accountability to people and planet. Further, empire building
has spawned a debt-money currency that shifts wealth from the
many to the few, promoting terrible economic inequities that prevent
local economies from expressing their self-interests. Protecting
empires has led to huge production and trade of arms, with one
nation -- the USA -- now having gained 70% of the world market.
All this leads to a highly unstable situation in which conflicts,
often wrapped in religious cloaks though almost always economic
in their roots, break out continually and lead to further domination
by those with the most powerful weapons and further impoverishment
and desperation of the already poor.
The great allure of power over others is difficult for me as a
woman to comprehend. I have asked many men to explain it, and
when they speak about it honestly, I see in their eyes how deep
and real it is. The oil economy, with its attendant weapons economy,
has become the single most dangerous obstacle to human evolution.
It is controlled by a relatively small handful of men allied with
each other behind the scenarios of opposing forces we see in the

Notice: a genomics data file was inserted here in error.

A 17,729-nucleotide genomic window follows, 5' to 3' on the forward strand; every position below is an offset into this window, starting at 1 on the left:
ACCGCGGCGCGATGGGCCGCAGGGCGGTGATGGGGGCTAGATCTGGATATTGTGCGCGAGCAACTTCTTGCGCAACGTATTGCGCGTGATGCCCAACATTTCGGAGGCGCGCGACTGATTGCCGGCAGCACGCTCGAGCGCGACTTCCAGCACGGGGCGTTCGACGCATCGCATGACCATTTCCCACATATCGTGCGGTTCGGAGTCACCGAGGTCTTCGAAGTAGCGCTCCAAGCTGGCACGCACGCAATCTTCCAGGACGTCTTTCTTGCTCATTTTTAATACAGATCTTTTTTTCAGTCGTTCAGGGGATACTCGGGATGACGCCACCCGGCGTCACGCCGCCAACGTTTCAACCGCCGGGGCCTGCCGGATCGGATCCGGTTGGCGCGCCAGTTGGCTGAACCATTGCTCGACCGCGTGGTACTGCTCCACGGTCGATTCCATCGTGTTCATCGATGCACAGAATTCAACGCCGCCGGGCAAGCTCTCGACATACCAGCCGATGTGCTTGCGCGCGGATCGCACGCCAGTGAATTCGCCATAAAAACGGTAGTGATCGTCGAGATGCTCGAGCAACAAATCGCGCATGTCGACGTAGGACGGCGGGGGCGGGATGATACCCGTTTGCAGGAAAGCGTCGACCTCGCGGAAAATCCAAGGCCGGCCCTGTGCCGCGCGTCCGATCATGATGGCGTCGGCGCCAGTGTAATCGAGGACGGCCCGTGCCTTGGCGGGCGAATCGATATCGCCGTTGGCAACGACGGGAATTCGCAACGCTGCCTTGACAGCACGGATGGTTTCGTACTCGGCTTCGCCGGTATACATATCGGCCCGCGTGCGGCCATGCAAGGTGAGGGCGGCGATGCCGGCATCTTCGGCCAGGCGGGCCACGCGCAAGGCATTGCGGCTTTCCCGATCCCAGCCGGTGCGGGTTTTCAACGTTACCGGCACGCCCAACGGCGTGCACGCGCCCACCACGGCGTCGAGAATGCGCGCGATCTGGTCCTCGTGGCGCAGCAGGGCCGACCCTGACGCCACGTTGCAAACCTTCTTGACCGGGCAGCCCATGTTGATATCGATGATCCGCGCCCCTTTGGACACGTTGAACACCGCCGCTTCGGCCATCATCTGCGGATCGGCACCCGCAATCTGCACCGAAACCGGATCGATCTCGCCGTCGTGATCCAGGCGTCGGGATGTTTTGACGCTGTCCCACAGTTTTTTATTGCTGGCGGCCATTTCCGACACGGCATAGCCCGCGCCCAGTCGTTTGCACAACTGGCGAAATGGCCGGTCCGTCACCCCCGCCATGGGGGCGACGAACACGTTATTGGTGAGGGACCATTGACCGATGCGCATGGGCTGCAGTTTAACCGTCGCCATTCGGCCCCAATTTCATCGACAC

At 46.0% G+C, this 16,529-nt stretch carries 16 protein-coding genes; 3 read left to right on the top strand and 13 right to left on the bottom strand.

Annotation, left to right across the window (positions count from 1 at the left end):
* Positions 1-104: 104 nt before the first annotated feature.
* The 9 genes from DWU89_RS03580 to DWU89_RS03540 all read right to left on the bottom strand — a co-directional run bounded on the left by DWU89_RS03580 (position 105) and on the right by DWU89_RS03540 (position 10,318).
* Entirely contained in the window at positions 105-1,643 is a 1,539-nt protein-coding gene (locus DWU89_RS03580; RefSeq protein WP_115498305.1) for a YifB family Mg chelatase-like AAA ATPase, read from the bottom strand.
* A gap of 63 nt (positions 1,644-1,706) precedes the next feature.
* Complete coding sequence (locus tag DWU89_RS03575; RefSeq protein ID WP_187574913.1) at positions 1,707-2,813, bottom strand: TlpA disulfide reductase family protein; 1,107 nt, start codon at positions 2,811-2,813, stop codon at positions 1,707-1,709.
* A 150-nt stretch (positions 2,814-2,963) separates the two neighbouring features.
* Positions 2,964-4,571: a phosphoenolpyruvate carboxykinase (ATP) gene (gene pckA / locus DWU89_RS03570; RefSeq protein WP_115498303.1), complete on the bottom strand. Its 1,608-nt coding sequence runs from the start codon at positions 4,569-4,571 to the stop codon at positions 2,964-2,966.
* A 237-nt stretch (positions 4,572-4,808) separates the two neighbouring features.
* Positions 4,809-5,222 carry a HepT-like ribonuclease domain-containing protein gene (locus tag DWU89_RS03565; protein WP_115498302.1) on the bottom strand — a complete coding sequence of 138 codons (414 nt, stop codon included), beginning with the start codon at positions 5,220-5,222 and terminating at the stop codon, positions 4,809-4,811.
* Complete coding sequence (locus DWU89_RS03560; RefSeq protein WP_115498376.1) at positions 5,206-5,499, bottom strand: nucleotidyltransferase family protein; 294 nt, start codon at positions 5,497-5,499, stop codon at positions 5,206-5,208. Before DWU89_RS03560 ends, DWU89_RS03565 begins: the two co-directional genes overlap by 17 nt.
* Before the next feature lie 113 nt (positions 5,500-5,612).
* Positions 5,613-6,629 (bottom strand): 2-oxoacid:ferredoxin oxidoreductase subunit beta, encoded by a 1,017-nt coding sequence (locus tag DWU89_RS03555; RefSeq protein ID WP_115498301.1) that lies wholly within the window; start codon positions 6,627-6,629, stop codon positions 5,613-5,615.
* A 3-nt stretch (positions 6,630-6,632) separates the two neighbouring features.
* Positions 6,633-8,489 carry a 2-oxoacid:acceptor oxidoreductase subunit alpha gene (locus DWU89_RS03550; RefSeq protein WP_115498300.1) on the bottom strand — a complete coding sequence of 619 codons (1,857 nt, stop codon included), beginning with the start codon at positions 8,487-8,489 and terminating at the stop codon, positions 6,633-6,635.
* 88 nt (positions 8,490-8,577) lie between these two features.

media they also own, just as it was during its inception during
World War II, in the German/American oil business alliances revealed
at the Nuremberg trials. The dangerous endgame of the human competitive
phase is being played out right now around oil interests, and
we must remember that the Stone Age did not end because men ran
out of stones.
Good News: We have plenty of alternative energy sources
to move "Beyond Petroleum" and the oil empires know they are the
way of the future as many within them begin to plan accordingly.
There are also strong movements promoting triple bottom lines,
and many medium and small businesses are shifting to concepts
of humane economic values and accountability to their communities
(for example, Business for Social
Responsibility, the Brazilian Ethos Institute, Social
Venture Network, and the Japanese interests reflected in this
Since seeing our Earth from space as a breathtakingly beautiful
living planet, and as we grow increasingly aware that the economies
of cells, bodies, families, communities and world are all living
systems with basic principles in common, we can more easily think
of ourselves as an economically linked global family that must
live at peace with itself and with other species. Once we shift
into this frame of mind we can see why every human community from
family to global community must be valued and insured opportunity
for economic participation, just as every species in a healthy
ecosystem contributes to the well being of the whole.
Global travel, transport and communications systems, though invented
during our competitive empire-building phase, are now available
for cooperative purposes. Alternative currencies rooted in barter
are mushrooming around the world as documented by Bernard Lietaer